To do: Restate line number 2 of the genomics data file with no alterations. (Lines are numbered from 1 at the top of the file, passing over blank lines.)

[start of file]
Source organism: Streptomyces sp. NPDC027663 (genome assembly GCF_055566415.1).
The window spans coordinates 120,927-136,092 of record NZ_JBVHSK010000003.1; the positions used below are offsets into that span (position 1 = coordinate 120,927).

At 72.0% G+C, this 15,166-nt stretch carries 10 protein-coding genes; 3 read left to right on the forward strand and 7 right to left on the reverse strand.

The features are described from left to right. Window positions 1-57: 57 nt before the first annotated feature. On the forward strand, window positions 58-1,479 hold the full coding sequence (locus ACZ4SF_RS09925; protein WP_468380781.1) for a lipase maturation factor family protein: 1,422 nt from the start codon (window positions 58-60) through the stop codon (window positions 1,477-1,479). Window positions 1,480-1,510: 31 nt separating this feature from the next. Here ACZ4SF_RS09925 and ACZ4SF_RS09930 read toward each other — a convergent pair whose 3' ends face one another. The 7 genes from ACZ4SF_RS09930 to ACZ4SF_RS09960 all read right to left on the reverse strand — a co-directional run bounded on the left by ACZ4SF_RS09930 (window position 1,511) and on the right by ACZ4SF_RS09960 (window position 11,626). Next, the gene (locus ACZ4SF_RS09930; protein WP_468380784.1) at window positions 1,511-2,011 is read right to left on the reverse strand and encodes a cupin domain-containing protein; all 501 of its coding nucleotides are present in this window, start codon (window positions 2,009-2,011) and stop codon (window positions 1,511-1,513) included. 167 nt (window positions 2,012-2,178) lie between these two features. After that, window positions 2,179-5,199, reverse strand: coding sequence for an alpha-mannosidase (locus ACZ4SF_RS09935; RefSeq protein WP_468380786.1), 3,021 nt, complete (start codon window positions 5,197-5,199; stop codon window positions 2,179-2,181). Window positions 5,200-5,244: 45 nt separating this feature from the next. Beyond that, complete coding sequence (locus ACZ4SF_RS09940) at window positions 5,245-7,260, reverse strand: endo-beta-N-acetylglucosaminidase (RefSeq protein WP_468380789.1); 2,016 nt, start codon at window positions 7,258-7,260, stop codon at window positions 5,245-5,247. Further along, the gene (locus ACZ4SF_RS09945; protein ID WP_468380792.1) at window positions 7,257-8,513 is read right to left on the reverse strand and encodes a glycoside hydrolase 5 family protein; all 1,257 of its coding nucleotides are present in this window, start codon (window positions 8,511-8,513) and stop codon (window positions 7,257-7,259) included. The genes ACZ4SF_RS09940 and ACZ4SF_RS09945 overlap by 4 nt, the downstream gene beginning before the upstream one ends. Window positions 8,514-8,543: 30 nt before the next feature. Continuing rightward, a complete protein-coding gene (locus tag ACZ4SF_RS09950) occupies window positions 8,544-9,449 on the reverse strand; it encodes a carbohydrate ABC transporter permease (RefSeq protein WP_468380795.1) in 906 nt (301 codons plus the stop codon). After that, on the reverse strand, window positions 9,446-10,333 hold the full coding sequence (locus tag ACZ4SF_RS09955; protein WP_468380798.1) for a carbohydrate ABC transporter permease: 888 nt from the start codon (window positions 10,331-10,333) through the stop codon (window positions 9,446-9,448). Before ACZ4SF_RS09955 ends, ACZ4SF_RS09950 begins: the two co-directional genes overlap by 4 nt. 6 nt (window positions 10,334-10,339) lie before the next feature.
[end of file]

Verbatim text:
The window spans coordinates 120,927-136,092 of record NZ_JBVHSK010000003.1; the positions used below are offsets into that span (position 1 = coordinate 120,927).